Frank Coleman says he believes in the PC Party

Diane Crocker
Published on March 19, 2014

His campaign launch speech was filled with a lot of information about his family and business history, and even a bit about the province. But it wasn’t until after the applause ended that Frank Coleman answered the questions about the things people wanted to know.

His campaign launch speech was filled with a lot of information about his family and business history, and even a bit about the province.

But it wasn’t until after the applause ended that Frank Coleman answered the questions about the things that people want to know.

Why does he want to run now, for instance?

Coleman said running for politics is something he’s been considering for four or five years and he has been approached numerous times by both the PCs and Liberals.

“I believe in this party.”

With the party declining in the polls, Coleman was asked why he wants the job now.

“That’s a great reason to do it,” he said. “I believe in what this party has accomplished. Where we’ve come from and where we currently are is amazing.

“Look, we’ve got some work to do, but I can’t think of a better group to be associated with than the group that put us where we are.”  

Other candidates

Coleman is not alone in his desire to lead the party and, ultimately, the province. Two other contenders, Corner Brook businessman Bill Barry and Howley councillor Wayne Bennett, are also running.

Coleman and Barry have been friends for years. The relationship is close enough that Coleman is a godfather to one of Barry’s children.

Coleman said he told Barry he was thinking about running when his friend announced his candidacy.

“I have a lot of respect for Bill’s talents in business. He is a very capable man, but this is about me today.”

Coleman also noted that he doesn’t know Bennett.

The leadership convention

There’s been some discussion of late around how the July 4 and 5 leadership convention will unfold, especially in terms of how delegates will be selected and what the voting process will be like.

Barry has said in a public letter that he won’t be running slates of candidates, and encouraged his competition to leave the decision on delegate selection to a true democratic process.

Coleman said when the three of them signed on as candidates there was a specific formula laid out by the PC party and the organizing committee for the leadership that follows a constitutional requirement that delegates get picked in the district.

“This really ... is about me getting into those districts and trying to earn the support of those delegates.”

He said it’s not about trying to change the rules and he doesn’t think he can control the process of who votes for him.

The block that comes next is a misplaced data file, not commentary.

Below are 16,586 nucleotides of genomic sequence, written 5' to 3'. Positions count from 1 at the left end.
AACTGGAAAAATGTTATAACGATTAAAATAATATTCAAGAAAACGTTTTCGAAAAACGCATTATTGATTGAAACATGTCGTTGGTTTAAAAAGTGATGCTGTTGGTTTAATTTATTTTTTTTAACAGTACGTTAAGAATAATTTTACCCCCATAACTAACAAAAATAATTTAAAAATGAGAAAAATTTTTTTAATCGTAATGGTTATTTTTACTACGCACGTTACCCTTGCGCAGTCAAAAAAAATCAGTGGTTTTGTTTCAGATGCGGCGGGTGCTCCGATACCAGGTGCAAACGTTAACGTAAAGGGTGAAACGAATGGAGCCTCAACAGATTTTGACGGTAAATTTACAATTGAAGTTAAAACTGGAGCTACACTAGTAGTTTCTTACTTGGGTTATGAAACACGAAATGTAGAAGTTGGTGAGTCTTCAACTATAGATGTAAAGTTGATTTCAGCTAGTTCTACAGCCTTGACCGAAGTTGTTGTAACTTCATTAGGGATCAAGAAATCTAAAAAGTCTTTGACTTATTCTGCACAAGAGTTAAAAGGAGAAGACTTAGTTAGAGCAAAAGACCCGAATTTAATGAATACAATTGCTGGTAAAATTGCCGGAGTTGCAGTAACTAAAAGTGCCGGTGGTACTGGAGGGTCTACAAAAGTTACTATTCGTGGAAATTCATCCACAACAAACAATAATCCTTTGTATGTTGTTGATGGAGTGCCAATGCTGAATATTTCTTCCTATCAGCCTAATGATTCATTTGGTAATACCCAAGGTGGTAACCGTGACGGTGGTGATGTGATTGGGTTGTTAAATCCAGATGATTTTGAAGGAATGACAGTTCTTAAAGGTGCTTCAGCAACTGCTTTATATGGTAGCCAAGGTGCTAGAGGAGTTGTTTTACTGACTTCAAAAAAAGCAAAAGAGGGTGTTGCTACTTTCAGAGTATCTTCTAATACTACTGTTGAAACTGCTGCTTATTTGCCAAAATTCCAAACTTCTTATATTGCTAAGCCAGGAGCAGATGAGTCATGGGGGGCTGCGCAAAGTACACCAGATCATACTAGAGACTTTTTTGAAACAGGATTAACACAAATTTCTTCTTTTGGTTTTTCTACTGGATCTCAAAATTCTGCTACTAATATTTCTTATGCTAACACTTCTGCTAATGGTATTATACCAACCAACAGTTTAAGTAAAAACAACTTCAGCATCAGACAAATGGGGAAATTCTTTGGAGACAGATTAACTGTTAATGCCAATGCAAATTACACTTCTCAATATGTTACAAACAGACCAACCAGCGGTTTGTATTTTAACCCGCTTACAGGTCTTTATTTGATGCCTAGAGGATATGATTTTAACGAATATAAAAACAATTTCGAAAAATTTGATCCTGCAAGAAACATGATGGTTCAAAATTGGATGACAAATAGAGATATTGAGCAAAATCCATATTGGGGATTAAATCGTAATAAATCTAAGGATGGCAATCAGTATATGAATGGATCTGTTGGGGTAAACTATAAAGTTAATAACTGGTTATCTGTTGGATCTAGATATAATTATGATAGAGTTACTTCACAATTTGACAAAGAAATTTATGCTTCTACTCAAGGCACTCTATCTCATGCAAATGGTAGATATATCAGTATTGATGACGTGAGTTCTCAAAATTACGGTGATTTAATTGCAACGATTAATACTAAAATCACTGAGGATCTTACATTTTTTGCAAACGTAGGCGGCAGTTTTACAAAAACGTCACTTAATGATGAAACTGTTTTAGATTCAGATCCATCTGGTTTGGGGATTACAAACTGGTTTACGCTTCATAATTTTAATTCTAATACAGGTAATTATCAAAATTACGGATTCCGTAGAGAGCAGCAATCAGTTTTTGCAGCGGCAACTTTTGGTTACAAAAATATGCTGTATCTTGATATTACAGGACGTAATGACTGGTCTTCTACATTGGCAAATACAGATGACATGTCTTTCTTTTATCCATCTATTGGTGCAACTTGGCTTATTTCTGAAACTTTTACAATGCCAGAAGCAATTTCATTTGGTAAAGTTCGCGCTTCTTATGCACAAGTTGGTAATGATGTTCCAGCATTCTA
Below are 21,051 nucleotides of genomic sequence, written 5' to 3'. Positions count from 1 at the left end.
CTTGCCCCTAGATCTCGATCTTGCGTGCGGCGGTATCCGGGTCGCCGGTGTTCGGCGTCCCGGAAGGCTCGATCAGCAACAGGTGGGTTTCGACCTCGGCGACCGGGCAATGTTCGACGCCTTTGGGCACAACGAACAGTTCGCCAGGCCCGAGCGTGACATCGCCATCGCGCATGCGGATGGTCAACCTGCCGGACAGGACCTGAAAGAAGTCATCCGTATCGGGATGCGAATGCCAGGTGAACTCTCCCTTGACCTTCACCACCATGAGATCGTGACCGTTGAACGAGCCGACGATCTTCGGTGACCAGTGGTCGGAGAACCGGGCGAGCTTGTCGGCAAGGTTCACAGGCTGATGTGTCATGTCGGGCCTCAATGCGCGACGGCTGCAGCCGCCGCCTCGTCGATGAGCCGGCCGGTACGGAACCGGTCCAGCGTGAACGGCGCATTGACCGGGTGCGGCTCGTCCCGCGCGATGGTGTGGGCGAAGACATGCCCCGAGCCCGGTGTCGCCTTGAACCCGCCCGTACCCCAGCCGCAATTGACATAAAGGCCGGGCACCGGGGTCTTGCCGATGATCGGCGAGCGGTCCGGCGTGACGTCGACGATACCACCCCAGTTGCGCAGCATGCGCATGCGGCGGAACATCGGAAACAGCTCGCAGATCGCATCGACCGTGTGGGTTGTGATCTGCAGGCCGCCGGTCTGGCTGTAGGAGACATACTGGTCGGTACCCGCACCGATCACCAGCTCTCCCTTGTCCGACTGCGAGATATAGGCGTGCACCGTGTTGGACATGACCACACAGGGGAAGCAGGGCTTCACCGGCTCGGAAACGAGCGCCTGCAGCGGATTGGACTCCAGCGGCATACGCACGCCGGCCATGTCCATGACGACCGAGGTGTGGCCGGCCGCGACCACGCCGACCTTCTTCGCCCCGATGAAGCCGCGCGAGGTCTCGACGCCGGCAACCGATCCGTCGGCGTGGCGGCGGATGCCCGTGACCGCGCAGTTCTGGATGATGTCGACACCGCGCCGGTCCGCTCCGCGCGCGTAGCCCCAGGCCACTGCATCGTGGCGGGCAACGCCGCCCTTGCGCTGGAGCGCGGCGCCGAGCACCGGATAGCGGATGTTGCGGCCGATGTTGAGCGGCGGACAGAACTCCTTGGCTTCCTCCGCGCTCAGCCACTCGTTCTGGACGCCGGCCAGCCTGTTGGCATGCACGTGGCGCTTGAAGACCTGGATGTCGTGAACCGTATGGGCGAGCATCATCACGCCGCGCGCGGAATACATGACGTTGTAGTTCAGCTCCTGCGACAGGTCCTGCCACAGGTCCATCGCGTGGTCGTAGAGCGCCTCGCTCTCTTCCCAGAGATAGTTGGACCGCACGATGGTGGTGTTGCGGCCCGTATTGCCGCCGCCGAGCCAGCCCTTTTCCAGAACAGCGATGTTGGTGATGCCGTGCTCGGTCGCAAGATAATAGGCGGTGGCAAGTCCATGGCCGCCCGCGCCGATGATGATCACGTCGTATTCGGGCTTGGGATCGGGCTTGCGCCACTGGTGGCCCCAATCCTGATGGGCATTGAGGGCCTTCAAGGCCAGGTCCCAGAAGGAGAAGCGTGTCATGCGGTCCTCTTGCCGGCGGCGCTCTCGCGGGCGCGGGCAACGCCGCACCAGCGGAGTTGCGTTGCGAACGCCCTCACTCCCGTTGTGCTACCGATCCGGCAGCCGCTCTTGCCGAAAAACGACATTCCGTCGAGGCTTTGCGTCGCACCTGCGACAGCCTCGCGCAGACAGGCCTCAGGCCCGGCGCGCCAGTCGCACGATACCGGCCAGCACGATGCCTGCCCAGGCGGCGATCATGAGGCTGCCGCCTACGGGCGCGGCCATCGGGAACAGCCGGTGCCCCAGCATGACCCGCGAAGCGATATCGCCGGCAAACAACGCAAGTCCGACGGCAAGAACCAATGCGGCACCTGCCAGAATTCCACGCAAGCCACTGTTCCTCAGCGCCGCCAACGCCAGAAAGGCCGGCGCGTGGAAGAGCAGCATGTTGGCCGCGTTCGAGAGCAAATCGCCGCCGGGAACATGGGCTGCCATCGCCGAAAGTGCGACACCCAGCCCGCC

Once selected by the districts, Coleman said delegates can vote however they feel.

“I can try to persuade people that I’m the right guy.”  

Lack of political background

To a question on not having political experience Coleman replied: “You know, when I had my first child I had no background being a dad either. I can get through that.”

Coleman said he now has to outline a platform, attract people and encourage people to vote for him first at the convention and then later in a general election.

“This is about leadership and I think I’m qualified for that role. And I think the politics side, learning the ins and outs of the House and the day to day running of the House of Assembly and government is something I can learn.

“Leadership is the key issue.”

Running the province

Coleman said there is a need to keep up the momentum the province has experienced as of late.

“The economy has done well and we want to keep this going.”

He said key issues for him include investment in infrastructure, education and health.

“When we are doing that, to remain fiscally prudent and not to forget elements of society that require our help,” he said.

In terms of health care a big issue for this region is the new hospital for Corner Brook and the time it’s taking to be built.

When asked his position on the hospital, Coleman said: “It should be built right away.”

Coleman has also been known to support denominational education and responded to questions about bringing that system back and reversing the amalgamation of the province’s school boards into one: “I can’t make a comment about that. It’s something I’m not as familiar with. In due time I’ll get in, get behind the facts, understand it a little better.”

If he wins the leadership, Coleman indicated he would seek a seat in the legislature within a reasonable time after the convention, with Humber East being the obvious choice. That seat is currently held by Premier Tom Marshall, who has already said he won’t run in the next general election.

Frank Coleman makes his way back through the crowd at the Blomidon Golf and Country Club in Corner Brook after launching his campaign to lead the PC Party of Newfoundland and Labrador Wednesday morning.

©Star photo by Diane Crocker